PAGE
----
A $15 million federal grant will help researchers at the University of Rochester Medical Center and elsewhere study the brain’s complex mechanisms.
Ten years ago, Maiken Nedergaard M.D.’s lab at URMC worked on how the brain removes waste, leading to the discovery of the glymphatic system. It changed the way scientists examined neurological disorders and critical brain functions, officials say. The glymphatic system efficiently eliminates soluble proteins and metabolites from the central nervous system.
The new grant from the National Institutes of Health will coalesce teams of researchers to study the mechanics that control the glymphatic system, with an eye toward the development of new therapies for diseases like Alzheimer’s, officials say.
Nedergaard, co-director of URMC’s Center of Translational Neuromedicine, will lead the effort that involves scientists and engineers from the University of Rochester, Penn State University, Boston University and the University of Copenhagen. It is funded by NIH’s BRAIN Initiative.
The new research program seeks to develop a detailed, mechanistic understanding of the movement of cerebrospinal fluid across sleep and wakefulness, and the neural processes that control it, URMC says.
The projects under the program include work on:
■ Fluid dynamics computer simulations to show how changes in blood vessels and neural activity drive the flow of CSF into and out of the brain. Douglas Kelley, with the University of Rochester Department of Mechanical Engineering, and his team will build these simulations.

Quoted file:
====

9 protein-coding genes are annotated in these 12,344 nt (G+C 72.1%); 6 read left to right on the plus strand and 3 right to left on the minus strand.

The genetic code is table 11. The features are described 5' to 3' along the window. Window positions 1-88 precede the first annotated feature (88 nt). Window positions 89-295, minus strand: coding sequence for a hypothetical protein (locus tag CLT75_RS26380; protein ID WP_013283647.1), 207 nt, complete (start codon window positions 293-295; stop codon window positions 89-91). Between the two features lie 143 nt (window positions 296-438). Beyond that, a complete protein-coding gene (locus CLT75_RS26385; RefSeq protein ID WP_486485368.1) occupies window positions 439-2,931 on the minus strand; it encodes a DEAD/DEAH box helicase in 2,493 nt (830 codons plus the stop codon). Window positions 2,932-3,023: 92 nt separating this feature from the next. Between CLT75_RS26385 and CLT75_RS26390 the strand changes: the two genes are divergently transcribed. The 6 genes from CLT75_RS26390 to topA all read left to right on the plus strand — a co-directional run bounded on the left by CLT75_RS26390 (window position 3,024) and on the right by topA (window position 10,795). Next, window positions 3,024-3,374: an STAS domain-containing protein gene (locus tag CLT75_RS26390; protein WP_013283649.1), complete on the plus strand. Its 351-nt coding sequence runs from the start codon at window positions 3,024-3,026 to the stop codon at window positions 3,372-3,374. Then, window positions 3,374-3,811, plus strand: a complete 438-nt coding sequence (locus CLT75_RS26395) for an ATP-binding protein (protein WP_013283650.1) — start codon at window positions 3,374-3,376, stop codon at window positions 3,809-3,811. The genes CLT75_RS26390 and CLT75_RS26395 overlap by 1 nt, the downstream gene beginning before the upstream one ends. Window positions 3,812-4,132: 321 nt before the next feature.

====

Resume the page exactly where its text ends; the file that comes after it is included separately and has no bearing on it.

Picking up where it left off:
■ Patterns of neuronal signaling and activity, support cells called astrocytes, and the smooth muscle cells that control blood flow in the brain and how they combine to switch the glymphatic system on and off. Nedergaard’s lab will examine these patterns.
■ Brain rhythms and their control of arterial dilation and contraction during different stages of sleep. Patrick Drew at Penn State University School of Engineering will lead the project.
■ Integration of multiple magnetic resonance imaging technologies to observe the flow of CSF in the human brain. Laura Lewis, at Boston University’s Center for Neuroscience Systems, will combine this information with measures of brain activity.
■ New tools that enable the observation of CSF movement in the brain non-invasively and at a finer level of detail. A team of researchers at the University of Copenhagen led by Hajome Hirasi will develop these tools.
Smriti Jacob is Rochester Beacon managing editor. The Beacon welcomes comments from readers who adhere to our comment policy including use of their full, real name.
….and my usual response,….will Rochester’s youth be part of that project? Will the research that is required include Rochester’s City School District graduates? Not if they don’t graduate from high school. Maybe that brain research will allow the U of R discover a way to teach the way kids learn in the RCSD. Maybe the University of Rochester will discover a way to include the RCSD graduates in their brain research. It’s tiring, exhausting, but hopefully the powers to be will figure out a way to motivate those in charge of the RCSD system. Money is being injected into Rochester/Monroe County education by the millions. Give the kids in the inner city a chance to participate in those efforts. Educate them with a relevant education so they to can attend college and become contributors to society.